KTM Solutions will celebrate 14 years in business in 2019. My wife and I founded KTM Solutions after 22 years working for large corporations. While employed by world class aircraft companies, I heard a steady stream of reports about the eminent work force shortage, particularly engineers.
During the last 14 years, nearly every chamber event I’ve attended suggests the largest single business issue is work force development. Our country put a man on the moon in under ten years. Relative to this, development of the next generation of workers should be pretty simple. Why is this still an issue?
Before I offend someone and make this sound like a simple issue, I recognize there are many contributors. Some people blame the public education system, disintegration of the nuclear family, stigma on manufacturing careers, uncertain job availability and economic stability related to political factions. The list could be as long as the number of people you ask and can be overwhelming. But I learned a long time ago, the only person you can truly control and change is you. Applying this logic, it seems the best place to start is by looking into what each of us can do.
KTM Solutions started an informal apprenticeship program six months after the company was founded. We began with high school seniors and college student interns, all with an interest in engineering. In 2011, working with Apprenticeship Carolina, our informal program was converted to a registered 4 year mechanical design program. In fact, this was the first mechanical design apprenticeship in South Carolina.
Although not all students enrolled in the 4 year program, KTM has trained more than 30 students since the program began. Some students were with us a semester while others participated for years. Two particular students started the program in high school, completed the formal apprenticeship, obtained their four year engineering degree and are full time KTM employees. Our engineering leaders are also involved in advisory boards at the local technical colleges (Greenville Technical College and USC Upstate).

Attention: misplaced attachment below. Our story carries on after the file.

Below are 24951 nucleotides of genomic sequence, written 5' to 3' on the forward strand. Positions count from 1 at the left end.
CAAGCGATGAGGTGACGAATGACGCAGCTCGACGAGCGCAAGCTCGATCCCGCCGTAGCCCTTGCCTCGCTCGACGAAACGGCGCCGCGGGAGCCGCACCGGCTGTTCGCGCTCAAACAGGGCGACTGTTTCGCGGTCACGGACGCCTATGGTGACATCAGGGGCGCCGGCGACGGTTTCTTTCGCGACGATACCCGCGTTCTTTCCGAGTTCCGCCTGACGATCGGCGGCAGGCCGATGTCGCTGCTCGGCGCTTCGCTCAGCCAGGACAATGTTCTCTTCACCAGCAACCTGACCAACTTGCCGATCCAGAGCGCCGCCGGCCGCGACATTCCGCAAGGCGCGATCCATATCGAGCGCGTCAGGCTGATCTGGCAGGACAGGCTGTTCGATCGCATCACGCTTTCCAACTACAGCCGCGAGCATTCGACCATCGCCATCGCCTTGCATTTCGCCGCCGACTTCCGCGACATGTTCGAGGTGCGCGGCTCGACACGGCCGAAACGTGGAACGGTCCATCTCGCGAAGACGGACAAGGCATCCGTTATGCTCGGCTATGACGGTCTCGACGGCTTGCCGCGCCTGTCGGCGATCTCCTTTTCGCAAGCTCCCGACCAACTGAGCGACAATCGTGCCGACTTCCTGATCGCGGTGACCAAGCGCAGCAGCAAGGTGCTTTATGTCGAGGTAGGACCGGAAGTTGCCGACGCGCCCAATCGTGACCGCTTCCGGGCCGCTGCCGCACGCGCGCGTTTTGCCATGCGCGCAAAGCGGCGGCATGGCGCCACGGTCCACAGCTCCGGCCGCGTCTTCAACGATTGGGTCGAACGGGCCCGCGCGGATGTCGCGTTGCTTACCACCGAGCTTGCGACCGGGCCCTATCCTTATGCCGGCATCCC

What’s the point? Quite honestly, we all need to participate in the solution. Companies that haven’t made an investment yet can help solve the problem by getting involved. The following are four easy to implement suggestions:
- Get involved by participating on advisory boards with the local technical schools and colleges. I found that the college system is very welcoming to input and craves industry involvement.
- Develop an internship or apprenticeship program. Apprenticeship programs are easy to implement and can provide benefits quickly. As a side benefit, you may be surprised by the way apprenticeships develop some of your senior people. Apprenticeships provide excellent coaching opportunities for senior experienced employees.
- Larger businesses can partner with small companies to provide development opportunities. Many small businesses are able to provide better focus and attention to development; however, these same companies need work from the larger companies to enable specific educational experiences.
- Lastly, we can all share our working experiences in the public school classrooms as a way to motivate and peak young students’ interests. Participate in career days and any other educational programs where you can share details of your careers.
In 2016, Richard Branson said “Train people well enough so they can leave, treat them well enough, so they don’t want to.” Granted, there are external issues and resources that are vital to development of the work force. I believe many of those pieces are in place already and there are countless organizations working diligently to fill the gaps. But, before complaining about the lack of skilled workers and a developed workforce, ask yourself, “Am I doing my part? What can my company; more specifically what can I do to be a part of the solution?”
Paul V. Kumler, P.E. is president of KTM Solutions, an engineering company that services the aerospace and large scale manufacturing industries. In addition to aero structures engineering services, KTM Solutions designs and builds tooling supporting a broad clientele and industries. The company is headquartered in Greer, South Carolina with remote offices in Charleston, South Carolina. Mr. Kumler serves in several volunteer roles including the SC Aerospace Advisory Board. Mr. Kumler, a professional engineer, is licensed in Louisiana, South Carolina, Texas and Washington. He is married to Ginger A. Kumler and has two grown children and two grand children.
Paul, Thanks for your thoughtful and practical insights into the vital topic of Workforce Development. Clearly it can begin with each company and you’re leading by example. Paul Barber